Another inevitability in the wake of a gun-related tragedy is the expression of the idea that we should focus our prevention efforts not on guns, but on mental illness. Now, I have no problem with addressing the issue of mental illness, although I don't see why we can't do both. However, my experience as a teacher suggests at least a small reason why we have so much difficulty addressing mental illness in young people, thus allowing it to fester unchecked into adulthood.
I taught high school English for 13 years. During that time I had more than my share of students with moderate to severe personality disorders. High school in America is a lot more like a Larry Clark film than people would like to believe. True, a lot of teenagers grow out of it, and teachers do become jaded after a while. But I had a lot of kids in my class over the years who I sincerely thought at the time might be mentally ill.
If you teach long enough, you're bound to say the wrong thing to, or about, a student from time to time, without really meaning to. I had plenty of foot-in-mouth moments over the years. The worst of these, back in the late '90s when I was a second-year teacher, still haunts me to this day; an automatic, boilerplate response to misbehavior that an inexperienced teacher might use, but just happened to be the exact wrong thing to say to that particular student at that particular time, and for which I found myself apologizing profusely and mellifluously in front of the entire class within seconds after I said it.
Years later in a different school I had another student whose behavior really troubled me. Like a lot of teenagers, he seemed to lack impulse control, empathy, manners, and self-awareness. He would make random noises during class, such as by tapping the chain on his pant-leg against a metal table, and when I or the other students would ask him to stop he would say "No," keep making the noise and burst into hysterical laughter. One time he came in and refused to take his seat, backing away and shrieking, "There's bugs all over the table!! I ain't sittin' there, there's bugs all over the table!!" I looked at the table and saw a couple of ink stains and a clump of black thread.
On Open School night I was describing this behavior to the student's older sister, who was also a teacher, so I thought I had a sympathetic ear and perhaps conversed a little too casually and candidly. [CLARIFICATION: In the NYC public schools, "Open School" refers to parent-teacher conferences. It's not an open house-like, communal event. This was a private conference between me and the sister in lieu of the parent, with no one else present.] What I did was use a word to describe the behavior that, while not offensive or even really inappropriate, was nonetheless a bit hyperbolic. I won't say what it was because I don't want to distract from my main point, but it was clear that I was characterizing the behavior, not the student. [To be precise, I said, "There's simply no reason for this behavior. It's inexplicable, it's bizarre, it's [X]."] The sister promptly reported to the mother, who was with another teacher at the time, that I had called the student [X], and the two of them went straight to my supervisor and demanded that the child be removed from my class and that I be disciplined or fired.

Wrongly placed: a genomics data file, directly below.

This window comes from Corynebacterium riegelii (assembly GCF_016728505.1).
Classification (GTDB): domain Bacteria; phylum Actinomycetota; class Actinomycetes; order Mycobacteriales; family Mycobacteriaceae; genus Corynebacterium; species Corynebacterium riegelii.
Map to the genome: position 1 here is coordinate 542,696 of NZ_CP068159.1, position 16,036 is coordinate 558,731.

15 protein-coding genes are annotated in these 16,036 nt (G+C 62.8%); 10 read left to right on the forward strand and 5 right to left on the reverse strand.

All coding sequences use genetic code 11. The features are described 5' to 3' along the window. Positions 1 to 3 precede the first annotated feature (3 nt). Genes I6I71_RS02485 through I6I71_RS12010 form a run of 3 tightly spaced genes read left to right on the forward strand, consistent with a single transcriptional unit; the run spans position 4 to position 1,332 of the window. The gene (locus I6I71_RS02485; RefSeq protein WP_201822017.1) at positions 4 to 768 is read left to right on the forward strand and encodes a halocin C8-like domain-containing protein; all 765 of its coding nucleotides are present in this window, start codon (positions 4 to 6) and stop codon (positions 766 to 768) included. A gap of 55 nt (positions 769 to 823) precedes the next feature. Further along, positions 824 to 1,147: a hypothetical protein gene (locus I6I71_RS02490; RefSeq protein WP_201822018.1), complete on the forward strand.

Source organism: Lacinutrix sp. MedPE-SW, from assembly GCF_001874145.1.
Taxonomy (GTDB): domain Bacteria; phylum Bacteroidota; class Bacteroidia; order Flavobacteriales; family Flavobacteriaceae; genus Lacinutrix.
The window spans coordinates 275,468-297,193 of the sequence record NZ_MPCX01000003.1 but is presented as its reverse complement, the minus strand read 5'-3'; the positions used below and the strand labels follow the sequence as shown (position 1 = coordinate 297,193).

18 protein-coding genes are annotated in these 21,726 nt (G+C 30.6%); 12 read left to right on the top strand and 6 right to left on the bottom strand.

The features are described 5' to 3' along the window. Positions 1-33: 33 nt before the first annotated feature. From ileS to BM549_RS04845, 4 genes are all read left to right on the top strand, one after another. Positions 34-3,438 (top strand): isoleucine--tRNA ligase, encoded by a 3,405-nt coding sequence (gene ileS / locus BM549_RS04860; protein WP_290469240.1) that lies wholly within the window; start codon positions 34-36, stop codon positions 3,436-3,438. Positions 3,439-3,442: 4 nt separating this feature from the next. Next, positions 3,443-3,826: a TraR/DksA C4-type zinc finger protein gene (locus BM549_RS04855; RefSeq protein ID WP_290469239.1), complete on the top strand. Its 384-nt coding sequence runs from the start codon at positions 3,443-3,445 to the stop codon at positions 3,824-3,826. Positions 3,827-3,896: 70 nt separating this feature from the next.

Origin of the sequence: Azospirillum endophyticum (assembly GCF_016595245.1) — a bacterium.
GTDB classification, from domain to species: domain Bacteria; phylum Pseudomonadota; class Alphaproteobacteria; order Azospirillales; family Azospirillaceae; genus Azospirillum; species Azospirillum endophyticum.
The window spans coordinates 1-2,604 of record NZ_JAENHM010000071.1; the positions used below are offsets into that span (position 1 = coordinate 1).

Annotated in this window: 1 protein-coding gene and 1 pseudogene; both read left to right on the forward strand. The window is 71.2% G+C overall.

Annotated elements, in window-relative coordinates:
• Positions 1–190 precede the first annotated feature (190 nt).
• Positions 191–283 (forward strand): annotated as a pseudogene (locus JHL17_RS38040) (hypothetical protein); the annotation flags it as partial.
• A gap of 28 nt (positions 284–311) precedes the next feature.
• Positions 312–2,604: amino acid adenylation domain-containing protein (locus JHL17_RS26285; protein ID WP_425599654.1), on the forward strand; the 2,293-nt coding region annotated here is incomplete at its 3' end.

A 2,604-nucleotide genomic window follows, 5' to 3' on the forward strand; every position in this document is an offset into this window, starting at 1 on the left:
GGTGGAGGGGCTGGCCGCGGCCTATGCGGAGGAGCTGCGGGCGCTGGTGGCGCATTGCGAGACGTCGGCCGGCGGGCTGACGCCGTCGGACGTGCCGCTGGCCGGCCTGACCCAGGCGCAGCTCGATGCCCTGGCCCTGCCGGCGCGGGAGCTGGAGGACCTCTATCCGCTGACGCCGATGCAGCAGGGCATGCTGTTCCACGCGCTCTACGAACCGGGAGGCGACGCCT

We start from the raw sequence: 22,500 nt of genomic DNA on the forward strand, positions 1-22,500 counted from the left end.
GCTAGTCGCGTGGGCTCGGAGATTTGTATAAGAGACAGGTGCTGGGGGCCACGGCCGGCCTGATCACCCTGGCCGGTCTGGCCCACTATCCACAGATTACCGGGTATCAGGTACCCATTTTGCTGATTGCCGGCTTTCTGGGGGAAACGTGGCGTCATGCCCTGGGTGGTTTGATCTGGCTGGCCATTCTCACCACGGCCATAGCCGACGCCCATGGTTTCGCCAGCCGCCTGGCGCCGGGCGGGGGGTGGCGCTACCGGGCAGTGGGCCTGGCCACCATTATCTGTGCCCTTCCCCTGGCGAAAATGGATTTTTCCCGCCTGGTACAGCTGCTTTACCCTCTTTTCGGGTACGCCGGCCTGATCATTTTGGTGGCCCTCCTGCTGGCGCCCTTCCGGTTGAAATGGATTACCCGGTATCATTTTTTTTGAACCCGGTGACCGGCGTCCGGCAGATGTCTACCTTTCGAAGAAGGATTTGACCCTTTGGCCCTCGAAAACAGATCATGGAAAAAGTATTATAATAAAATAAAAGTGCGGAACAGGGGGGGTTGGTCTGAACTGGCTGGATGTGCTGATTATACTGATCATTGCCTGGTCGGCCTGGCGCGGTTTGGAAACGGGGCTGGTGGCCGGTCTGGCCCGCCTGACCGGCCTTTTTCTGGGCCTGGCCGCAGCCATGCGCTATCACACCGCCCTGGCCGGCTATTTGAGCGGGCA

I'm not trying to excuse what I said or imply that I wasn't wrong to say it, because I may well have been. As I said, I had plenty of these moments. But my point is this: As soon as this happened, the entire conversation with respect to this student became about What That Teacher Said, not How Can We Help This Kid? The issue was not what this child's problem might be or how we, the school or the family, should address it; the only thing being discussed by anyone, including the parent and school administrators, was how and to what degree I should be punished for calling this student [X], which I really hadn't done in the first place.
One of the reasons I got out of teaching was because I came to realize after a while that if you're a teacher, you can't tell kids the truth about themselves, and you can't tell parents the truth about their kids. It seemed that as a society we'd become more interested in hanging teachers than in helping kids. It's a broad stroke, I know, and I was fortunate in my last school that, at least most of the time, I could be honest with kids and parents about the former's ability and performance, and found that more often than not they appreciated it. And none of this is to say that you don't still have to be diplomatic and avoid foot-in-mouth moments that can easily be misinterpreted and get you in trouble.
This incident stands out in my mind not because I felt I was treated unfairly or wrongfully accused. It stands out because this was a kid who probably needed help, beyond what I or the school was able to provide; a kid whose mental health was at least in question and could have benefited from his family being aware of that. But any possibility of getting him that help, figuring out what he needed or even recognizing that he needed anything, went completely out the window while everyone occupied themselves with What That Teacher Said and How That Teacher Should Be Punished.
I don't know how often it happens that teachers keep their impressions of students' potential mental health issues to themselves, for fear of becoming the focus of the wrong conversation. Teachers are under a lot of pressure nowadays to always find positive things to say to and about kids, give them the highest grades and the highest praise, and avoid criticism of any kind that might make the student feel bad or the parent inclined to take action. I just think that nipping mental illness in the bud might be a little more important.
10:19 AM PT: Wow. Thanks for the rescue, and all the recs.